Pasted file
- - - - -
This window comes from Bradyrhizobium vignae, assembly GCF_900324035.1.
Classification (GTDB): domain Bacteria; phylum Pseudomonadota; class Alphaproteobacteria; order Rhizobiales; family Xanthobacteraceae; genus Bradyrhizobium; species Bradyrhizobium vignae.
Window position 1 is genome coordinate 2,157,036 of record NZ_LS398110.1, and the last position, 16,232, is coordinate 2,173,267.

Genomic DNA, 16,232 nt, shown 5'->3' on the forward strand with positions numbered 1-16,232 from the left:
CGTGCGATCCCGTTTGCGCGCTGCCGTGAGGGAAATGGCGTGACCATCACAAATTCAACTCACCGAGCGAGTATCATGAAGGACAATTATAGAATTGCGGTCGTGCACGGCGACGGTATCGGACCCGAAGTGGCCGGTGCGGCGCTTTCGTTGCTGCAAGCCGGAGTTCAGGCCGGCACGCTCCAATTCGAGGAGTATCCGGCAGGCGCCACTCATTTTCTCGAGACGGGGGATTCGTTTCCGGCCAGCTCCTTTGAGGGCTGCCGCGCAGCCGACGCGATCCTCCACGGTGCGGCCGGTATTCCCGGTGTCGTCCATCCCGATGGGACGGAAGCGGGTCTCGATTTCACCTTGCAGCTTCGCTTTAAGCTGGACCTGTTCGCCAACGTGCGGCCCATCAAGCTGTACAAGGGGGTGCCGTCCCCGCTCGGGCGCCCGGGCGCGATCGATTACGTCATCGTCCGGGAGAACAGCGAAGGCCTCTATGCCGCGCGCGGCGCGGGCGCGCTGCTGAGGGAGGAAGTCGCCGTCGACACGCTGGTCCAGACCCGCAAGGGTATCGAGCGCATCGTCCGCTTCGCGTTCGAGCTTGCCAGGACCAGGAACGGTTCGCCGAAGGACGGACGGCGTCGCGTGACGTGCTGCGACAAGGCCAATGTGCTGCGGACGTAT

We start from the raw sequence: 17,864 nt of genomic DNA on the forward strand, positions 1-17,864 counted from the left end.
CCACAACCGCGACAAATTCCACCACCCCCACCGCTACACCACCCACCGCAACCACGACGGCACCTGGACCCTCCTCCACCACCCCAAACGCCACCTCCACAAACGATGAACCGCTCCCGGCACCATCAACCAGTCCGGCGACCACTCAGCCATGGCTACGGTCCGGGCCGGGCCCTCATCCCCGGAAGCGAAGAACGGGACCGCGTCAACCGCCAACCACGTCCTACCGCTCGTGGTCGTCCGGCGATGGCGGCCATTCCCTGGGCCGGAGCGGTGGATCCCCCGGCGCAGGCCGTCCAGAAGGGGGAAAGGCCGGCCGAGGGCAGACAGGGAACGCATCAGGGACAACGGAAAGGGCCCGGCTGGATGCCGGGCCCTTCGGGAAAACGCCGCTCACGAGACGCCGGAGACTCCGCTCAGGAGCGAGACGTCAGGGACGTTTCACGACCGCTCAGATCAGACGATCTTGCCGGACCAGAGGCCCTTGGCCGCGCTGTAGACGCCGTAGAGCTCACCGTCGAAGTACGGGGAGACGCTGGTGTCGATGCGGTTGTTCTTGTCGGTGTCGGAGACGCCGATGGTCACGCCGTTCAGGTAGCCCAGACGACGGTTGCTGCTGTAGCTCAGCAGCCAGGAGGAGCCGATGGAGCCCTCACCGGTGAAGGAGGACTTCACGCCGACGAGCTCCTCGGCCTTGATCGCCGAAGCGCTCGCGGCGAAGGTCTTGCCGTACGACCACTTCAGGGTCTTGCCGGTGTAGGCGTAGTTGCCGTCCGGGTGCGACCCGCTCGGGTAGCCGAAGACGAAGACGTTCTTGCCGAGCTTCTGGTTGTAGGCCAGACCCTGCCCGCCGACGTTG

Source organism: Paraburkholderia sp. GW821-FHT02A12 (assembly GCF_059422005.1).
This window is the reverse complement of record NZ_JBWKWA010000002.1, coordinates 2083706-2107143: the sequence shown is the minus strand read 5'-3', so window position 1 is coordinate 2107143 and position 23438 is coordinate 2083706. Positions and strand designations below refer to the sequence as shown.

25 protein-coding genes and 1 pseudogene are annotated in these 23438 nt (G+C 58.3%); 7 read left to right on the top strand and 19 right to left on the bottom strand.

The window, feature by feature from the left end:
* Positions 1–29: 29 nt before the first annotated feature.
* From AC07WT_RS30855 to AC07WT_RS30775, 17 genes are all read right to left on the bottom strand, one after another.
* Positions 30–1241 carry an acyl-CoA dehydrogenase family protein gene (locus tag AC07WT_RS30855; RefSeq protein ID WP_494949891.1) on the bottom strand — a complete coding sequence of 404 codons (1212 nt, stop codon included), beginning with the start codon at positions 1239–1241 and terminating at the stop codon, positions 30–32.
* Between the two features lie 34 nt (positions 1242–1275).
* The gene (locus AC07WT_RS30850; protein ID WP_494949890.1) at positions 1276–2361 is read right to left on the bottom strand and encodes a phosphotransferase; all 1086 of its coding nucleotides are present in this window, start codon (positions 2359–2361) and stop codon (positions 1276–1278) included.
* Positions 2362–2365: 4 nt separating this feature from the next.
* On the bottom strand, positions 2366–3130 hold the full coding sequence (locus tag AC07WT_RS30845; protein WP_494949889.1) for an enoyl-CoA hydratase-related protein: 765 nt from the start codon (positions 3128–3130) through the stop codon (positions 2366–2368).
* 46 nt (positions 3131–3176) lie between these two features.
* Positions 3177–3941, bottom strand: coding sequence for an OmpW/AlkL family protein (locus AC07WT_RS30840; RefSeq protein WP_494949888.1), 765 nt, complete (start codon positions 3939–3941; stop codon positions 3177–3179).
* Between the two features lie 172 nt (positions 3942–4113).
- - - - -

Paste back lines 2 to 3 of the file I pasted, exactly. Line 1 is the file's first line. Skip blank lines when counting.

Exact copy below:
Classification (GTDB): domain Bacteria; phylum Pseudomonadota; class Alphaproteobacteria; order Rhizobiales; family Xanthobacteraceae; genus Bradyrhizobium; species Bradyrhizobium vignae.
Window position 1 is genome coordinate 2,157,036 of record NZ_LS398110.1, and the last position, 16,232, is coordinate 2,173,267.